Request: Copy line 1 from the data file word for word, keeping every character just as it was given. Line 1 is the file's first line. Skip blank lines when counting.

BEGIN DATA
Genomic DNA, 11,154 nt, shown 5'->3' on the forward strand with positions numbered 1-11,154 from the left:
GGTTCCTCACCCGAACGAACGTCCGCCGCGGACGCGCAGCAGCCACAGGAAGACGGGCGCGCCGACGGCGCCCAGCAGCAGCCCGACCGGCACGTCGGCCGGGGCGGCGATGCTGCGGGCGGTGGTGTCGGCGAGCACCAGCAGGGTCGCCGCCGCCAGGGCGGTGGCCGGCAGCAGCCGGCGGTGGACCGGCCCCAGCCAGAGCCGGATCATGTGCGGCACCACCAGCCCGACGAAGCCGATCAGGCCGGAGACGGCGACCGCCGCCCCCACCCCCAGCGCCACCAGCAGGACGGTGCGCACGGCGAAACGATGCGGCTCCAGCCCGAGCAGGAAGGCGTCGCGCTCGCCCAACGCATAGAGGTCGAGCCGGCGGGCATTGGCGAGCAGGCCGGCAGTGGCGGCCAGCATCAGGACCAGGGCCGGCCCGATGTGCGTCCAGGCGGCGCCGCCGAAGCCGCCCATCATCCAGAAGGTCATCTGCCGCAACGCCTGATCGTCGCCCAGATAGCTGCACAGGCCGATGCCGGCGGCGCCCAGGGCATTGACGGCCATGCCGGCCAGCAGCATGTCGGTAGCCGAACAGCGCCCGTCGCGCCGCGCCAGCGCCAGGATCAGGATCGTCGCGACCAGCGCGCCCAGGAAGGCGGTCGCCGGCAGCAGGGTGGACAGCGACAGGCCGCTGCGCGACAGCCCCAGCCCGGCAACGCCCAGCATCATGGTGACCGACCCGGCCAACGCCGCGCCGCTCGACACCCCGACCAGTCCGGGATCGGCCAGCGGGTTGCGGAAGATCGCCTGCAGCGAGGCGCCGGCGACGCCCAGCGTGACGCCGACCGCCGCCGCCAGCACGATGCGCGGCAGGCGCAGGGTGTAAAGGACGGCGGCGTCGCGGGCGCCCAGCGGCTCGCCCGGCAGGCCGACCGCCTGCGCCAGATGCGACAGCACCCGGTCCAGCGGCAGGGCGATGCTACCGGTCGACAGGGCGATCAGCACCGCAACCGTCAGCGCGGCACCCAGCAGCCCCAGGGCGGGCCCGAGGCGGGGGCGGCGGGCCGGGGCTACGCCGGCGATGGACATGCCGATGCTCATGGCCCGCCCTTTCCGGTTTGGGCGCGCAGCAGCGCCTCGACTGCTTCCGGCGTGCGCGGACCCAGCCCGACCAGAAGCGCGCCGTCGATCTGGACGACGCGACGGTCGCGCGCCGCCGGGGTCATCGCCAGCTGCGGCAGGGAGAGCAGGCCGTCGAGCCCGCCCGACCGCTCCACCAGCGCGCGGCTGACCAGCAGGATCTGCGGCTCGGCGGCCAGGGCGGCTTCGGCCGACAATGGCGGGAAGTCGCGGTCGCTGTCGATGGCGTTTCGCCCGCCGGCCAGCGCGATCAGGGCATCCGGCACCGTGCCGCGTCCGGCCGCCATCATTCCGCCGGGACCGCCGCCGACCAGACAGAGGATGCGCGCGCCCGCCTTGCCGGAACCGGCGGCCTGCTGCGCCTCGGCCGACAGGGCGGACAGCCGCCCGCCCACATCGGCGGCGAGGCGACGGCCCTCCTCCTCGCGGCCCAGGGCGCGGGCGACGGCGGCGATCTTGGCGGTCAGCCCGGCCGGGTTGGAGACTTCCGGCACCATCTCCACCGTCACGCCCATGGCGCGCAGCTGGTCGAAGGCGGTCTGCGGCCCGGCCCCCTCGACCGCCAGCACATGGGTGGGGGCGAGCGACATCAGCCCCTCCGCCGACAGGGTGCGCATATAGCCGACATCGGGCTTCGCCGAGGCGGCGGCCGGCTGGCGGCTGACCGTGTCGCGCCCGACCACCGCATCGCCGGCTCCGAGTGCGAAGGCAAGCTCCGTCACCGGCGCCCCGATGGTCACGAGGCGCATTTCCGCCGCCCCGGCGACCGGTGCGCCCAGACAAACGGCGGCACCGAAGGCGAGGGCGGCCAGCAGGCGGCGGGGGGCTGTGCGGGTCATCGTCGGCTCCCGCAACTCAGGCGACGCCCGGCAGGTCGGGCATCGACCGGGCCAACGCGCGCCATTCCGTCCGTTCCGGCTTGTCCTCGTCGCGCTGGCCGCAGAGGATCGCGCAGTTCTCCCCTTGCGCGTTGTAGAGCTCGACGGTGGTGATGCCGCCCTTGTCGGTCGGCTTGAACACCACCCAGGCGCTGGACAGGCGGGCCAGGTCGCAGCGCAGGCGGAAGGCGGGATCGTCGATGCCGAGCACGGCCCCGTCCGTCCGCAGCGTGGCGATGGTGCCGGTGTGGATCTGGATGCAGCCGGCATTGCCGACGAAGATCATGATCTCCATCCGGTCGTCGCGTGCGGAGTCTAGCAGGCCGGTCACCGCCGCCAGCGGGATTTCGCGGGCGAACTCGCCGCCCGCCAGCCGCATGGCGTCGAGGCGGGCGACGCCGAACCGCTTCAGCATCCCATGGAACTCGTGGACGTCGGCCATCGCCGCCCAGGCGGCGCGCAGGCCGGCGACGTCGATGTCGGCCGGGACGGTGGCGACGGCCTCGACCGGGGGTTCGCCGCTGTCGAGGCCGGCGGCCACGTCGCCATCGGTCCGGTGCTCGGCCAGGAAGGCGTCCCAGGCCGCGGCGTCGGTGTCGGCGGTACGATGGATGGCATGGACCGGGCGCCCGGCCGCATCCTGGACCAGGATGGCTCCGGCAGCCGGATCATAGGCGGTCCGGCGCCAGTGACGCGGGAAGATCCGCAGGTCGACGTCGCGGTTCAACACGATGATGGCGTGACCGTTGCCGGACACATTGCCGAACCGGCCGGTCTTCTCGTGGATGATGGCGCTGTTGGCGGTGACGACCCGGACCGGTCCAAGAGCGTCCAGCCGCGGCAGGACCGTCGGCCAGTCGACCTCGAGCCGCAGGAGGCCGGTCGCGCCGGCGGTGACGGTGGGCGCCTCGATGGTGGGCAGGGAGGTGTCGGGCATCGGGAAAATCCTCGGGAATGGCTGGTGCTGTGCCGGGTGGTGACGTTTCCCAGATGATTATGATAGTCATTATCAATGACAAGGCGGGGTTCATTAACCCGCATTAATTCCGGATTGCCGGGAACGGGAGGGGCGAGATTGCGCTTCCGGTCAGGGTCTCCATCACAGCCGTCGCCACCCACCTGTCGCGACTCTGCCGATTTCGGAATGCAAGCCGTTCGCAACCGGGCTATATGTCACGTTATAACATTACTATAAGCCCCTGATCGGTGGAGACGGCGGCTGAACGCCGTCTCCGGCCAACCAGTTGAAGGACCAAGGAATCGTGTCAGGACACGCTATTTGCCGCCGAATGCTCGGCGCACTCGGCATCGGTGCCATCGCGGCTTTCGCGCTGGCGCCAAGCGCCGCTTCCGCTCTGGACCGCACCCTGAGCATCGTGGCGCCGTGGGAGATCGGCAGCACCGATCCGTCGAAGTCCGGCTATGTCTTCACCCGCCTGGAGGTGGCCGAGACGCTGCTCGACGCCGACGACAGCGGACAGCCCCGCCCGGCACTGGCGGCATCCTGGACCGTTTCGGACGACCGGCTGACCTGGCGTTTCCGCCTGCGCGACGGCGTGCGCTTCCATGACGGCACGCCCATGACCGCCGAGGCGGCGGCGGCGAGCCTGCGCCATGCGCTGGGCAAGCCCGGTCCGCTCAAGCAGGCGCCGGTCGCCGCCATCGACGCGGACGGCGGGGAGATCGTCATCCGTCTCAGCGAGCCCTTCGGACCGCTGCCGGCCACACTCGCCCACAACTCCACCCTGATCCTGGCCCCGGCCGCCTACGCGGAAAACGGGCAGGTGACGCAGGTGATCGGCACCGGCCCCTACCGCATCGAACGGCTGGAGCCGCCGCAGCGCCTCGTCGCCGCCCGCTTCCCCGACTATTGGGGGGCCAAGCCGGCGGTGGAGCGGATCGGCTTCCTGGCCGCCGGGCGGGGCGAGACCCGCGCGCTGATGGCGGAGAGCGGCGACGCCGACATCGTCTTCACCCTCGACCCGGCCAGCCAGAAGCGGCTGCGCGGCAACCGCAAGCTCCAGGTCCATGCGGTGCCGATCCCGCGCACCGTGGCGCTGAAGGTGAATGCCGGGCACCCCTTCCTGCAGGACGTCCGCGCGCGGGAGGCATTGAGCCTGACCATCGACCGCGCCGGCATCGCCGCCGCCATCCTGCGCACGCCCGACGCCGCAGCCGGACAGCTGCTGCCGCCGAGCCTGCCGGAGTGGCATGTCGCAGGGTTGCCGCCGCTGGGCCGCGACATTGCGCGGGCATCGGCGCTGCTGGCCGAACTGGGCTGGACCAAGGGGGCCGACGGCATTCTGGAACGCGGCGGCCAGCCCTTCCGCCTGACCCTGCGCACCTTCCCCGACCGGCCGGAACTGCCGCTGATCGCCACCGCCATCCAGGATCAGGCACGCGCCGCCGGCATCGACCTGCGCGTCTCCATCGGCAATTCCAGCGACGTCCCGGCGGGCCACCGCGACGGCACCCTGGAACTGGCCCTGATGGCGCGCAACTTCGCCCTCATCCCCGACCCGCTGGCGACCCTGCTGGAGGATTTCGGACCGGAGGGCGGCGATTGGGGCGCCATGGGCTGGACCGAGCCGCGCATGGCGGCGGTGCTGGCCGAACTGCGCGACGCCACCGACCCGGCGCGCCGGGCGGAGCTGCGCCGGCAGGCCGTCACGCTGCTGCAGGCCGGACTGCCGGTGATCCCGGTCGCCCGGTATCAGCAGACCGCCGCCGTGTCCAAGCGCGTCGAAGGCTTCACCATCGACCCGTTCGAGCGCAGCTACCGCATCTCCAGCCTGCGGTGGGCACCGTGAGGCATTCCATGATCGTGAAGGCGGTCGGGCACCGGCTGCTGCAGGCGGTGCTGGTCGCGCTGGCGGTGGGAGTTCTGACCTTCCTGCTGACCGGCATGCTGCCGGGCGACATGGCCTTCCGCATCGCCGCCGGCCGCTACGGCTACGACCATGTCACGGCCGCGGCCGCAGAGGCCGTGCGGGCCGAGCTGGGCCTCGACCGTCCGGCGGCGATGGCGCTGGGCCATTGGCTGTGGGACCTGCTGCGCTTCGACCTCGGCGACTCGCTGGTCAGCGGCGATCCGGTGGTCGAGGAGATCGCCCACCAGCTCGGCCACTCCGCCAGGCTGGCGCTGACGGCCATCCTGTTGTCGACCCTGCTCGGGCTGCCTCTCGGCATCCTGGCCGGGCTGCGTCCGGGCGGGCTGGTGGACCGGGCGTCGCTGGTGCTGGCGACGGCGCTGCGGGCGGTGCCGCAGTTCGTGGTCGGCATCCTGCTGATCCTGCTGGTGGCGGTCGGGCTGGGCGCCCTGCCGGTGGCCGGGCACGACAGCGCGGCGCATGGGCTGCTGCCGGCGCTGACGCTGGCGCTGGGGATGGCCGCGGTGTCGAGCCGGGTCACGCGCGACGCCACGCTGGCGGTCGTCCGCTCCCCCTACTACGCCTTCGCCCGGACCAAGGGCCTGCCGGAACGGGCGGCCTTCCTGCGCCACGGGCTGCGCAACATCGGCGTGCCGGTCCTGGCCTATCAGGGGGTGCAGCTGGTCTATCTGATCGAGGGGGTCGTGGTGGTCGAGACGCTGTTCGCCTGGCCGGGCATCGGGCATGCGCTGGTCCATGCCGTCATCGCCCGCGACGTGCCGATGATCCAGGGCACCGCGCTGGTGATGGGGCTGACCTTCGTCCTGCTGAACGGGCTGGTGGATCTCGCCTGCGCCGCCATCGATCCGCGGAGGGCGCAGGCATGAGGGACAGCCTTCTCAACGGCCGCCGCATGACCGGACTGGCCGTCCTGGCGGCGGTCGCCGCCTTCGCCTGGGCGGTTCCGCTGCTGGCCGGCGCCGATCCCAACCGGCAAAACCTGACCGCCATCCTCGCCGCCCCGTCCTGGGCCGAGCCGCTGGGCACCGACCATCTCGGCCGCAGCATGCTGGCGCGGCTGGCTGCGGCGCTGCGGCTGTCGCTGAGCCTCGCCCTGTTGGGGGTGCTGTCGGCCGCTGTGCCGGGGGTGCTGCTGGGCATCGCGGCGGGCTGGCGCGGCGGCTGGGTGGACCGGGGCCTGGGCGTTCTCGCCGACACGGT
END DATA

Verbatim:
Genomic DNA, 11,154 nt, shown 5'->3' on the forward strand with positions numbered 1-11,154 from the left: